Kingdom of the Planet of the Apes

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Kingdom of the Planet of the Apes
Theatrical release poster
Directed byWes Ball
Written byJosh Friedman
Based on
Produced by
  • Wes Ball
  • Joe Hartwick Jr.
  • Rick Jaffa
  • Amanda Silver
  • Jason T. Reed
Starring
CinematographyGyula Pados
Edited byDan Zimmerman
Music byJohn Paesano
Production
companies
  • Oddball Entertainment
  • Jason T. Reed Productions
Distributed by20th Century Studios
Release dates
Running time
145 minutes[1]
CountryUnited States
LanguageEnglish
Budget$160 million[2]
Box office$244.7 million[3][4]

Kingdom of the Planet of the Apes is a 2024 American science fiction action film directed by Wes Ball and written by Josh Friedman. A standalone sequel to War for the Planet of the Apes (2017), it is the fourth installment in the Planet of the Apes reboot franchise and the tenth film overall. It stars Owen Teague in the lead role alongside Freya Allan, Kevin Durand, Peter Macon, and William H. Macy. The film takes place 300 years after the events of War and follows a young chimpanzee named Noa, who embarks on a journey alongside a human woman named Mae to determine the future for apes and humans alike.

Development on a new Planet of the Apes film began in April 2019, following Disney's acquisition of 20th Century Fox, with Ball attached as writer and director that December. Much of the script was written during the COVID-19 pandemic in 2020, with casting commencing in June 2022, following the script's completion. Teague was cast in the lead role that August, with the film's title and additional casting announced in the following months. Principal photography began in October 2022 in Sydney and wrapped in February 2023.[5][6]

Kingdom of the Planet of the Apes premiered at the TCL Chinese Theatre in Los Angeles on May 2, 2024, and was released by 20th Century Studios in the United States on May 10. The film received generally positive reviews from critics and has grossed over $244 million worldwide, becoming the eighth-highest-grossing film of 2024.

Plot

Many generations after Caesar's death,[a] apes have established numerous clans, while humans have become feral. Noa, a chimpanzee from a falconry-practicing clan, prepares for a coming-of-age ceremony by collecting eagle eggs with his friends Anaya and Soona. However, a human scavenger follows Noa home and inadvertently cracks his egg during a scuffle before fleeing. While searching for a replacement egg, Noa encounters a group of ape raiders using electric weapons. As Noa hides from them, the apes follow his horse back to his clan. Noa hurries home to find his village burning; the raider leader Sylva kills Noa's father before dropping Noa from a high platform.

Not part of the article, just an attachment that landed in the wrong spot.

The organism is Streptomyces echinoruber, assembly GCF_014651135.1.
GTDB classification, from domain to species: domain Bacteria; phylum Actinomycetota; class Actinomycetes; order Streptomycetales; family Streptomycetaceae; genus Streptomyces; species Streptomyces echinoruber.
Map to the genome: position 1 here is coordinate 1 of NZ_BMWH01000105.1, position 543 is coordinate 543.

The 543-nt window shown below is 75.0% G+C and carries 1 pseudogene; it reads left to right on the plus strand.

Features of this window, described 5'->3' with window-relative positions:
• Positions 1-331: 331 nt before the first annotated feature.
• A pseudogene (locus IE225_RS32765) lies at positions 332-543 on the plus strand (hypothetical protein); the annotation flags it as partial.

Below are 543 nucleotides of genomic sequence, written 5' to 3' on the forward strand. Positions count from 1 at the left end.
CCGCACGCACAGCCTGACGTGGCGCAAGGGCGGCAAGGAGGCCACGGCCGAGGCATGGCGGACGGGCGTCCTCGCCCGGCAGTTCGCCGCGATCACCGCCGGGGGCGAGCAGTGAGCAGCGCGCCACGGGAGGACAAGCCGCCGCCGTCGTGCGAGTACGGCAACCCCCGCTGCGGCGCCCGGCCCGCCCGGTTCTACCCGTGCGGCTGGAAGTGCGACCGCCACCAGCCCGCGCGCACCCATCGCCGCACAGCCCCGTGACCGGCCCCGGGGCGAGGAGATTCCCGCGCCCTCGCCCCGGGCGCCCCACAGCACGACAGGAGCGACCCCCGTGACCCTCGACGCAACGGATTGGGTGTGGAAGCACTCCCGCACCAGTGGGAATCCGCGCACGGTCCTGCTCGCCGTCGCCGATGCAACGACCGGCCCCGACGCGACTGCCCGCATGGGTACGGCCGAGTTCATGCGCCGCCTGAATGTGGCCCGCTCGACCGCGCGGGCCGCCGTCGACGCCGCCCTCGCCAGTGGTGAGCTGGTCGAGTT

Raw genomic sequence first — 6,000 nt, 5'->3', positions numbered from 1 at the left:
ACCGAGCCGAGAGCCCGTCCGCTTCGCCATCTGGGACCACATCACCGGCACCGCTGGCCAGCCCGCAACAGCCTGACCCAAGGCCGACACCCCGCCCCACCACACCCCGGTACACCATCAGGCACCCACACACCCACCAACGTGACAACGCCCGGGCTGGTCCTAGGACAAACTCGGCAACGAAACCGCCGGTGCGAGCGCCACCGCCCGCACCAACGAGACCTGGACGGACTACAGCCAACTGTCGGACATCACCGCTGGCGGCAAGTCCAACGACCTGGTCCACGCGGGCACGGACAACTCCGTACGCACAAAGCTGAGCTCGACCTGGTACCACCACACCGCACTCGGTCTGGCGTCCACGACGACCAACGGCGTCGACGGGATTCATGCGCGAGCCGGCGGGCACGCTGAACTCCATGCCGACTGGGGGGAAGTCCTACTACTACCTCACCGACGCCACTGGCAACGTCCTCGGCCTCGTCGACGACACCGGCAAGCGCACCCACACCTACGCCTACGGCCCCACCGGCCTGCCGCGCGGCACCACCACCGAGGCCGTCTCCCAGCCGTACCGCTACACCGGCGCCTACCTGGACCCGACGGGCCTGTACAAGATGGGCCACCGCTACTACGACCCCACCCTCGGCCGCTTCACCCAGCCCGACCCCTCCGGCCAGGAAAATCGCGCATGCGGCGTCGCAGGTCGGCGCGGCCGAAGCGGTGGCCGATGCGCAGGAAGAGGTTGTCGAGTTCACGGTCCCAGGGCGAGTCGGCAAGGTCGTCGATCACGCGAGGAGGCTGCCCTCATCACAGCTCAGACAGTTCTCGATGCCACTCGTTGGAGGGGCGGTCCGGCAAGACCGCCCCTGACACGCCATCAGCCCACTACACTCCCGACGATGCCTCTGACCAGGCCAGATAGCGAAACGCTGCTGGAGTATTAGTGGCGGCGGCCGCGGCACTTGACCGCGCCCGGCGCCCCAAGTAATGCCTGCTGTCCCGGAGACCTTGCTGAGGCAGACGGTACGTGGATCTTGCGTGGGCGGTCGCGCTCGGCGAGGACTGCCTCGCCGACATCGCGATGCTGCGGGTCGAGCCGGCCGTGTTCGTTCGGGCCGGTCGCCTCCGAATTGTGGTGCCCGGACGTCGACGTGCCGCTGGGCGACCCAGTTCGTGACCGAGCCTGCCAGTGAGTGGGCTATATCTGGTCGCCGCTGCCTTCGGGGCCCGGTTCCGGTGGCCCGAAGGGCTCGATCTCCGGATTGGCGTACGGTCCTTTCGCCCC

Left for dead, Noa awakens, discovering that his clan has been abducted. He buries his father and sets out to rescue his clan. On his journey, he is joined by Raka, an orangutan who tells Noa about Caesar's teachings. The apes notice they are being followed by the human scavenger; Raka offers her food and a blanket, naming her Nova. When the trio encounters a group of feral humans, Sylva's raiders suddenly attack. Noa and Raka rescue Nova who, to their surprise, can speak. She reveals that her name is Mae and that the raiders took Noa's clan to a beachfront settlement outside an old human vault. As they cross a bridge on their way to the settlement, they are ambushed by Sylva. In the ensuing fight, Raka saves Mae from drowning but is swept away by the rapids. Noa and Mae are captured and taken to the apes' settlement.